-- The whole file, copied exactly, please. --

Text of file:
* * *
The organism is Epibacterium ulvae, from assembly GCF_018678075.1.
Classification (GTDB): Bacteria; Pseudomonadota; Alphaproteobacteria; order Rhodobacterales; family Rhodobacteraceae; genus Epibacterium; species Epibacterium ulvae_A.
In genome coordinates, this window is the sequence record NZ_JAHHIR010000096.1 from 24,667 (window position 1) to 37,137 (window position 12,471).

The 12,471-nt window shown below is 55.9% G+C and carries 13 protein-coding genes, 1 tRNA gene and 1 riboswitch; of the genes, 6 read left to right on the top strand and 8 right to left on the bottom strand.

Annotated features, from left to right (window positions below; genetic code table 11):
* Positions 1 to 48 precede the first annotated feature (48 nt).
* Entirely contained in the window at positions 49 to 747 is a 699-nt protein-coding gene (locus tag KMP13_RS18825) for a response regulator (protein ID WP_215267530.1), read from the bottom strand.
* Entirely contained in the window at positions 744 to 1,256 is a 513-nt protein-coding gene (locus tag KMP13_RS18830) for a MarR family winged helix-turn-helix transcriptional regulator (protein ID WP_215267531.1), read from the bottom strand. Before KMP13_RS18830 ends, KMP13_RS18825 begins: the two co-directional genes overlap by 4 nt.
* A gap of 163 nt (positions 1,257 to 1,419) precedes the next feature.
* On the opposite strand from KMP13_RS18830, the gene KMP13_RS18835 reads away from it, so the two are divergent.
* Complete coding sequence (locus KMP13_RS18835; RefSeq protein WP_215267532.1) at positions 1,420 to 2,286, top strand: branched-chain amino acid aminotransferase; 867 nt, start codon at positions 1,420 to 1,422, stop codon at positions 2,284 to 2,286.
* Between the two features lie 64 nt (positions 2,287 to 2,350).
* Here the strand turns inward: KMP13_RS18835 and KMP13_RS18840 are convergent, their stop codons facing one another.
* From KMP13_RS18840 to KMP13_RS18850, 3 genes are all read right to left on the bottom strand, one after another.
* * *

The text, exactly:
The organism is Epibacterium ulvae, from assembly GCF_018678075.1.
Classification (GTDB): Bacteria; Pseudomonadota; Alphaproteobacteria; order Rhodobacterales; family Rhodobacteraceae; genus Epibacterium; species Epibacterium ulvae_A.
In genome coordinates, this window is the sequence record NZ_JAHHIR010000096.1 from 24,667 (window position 1) to 37,137 (window position 12,471).

The 12,471-nt window shown below is 55.9% G+C and carries 13 protein-coding genes, 1 tRNA gene and 1 riboswitch; of the genes, 6 read left to right on the top strand and 8 right to left on the bottom strand.

Annotated features, from left to right (window positions below; genetic code table 11):
* Positions 1 to 48 precede the first annotated feature (48 nt).
* Entirely contained in the window at positions 49 to 747 is a 699-nt protein-coding gene (locus tag KMP13_RS18825) for a response regulator (protein ID WP_215267530.1), read from the bottom strand.
* Entirely contained in the window at positions 744 to 1,256 is a 513-nt protein-coding gene (locus tag KMP13_RS18830) for a MarR family winged helix-turn-helix transcriptional regulator (protein ID WP_215267531.1), read from the bottom strand. Before KMP13_RS18830 ends, KMP13_RS18825 begins: the two co-directional genes overlap by 4 nt.
* A gap of 163 nt (positions 1,257 to 1,419) precedes the next feature.
* On the opposite strand from KMP13_RS18830, the gene KMP13_RS18835 reads away from it, so the two are divergent.
* Complete coding sequence (locus KMP13_RS18835; RefSeq protein WP_215267532.1) at positions 1,420 to 2,286, top strand: branched-chain amino acid aminotransferase; 867 nt, start codon at positions 1,420 to 1,422, stop codon at positions 2,284 to 2,286.
* Between the two features lie 64 nt (positions 2,287 to 2,350).
* Here the strand turns inward: KMP13_RS18835 and KMP13_RS18840 are convergent, their stop codons facing one another.
* From KMP13_RS18840 to KMP13_RS18850, 3 genes are all read right to left on the bottom strand, one after another.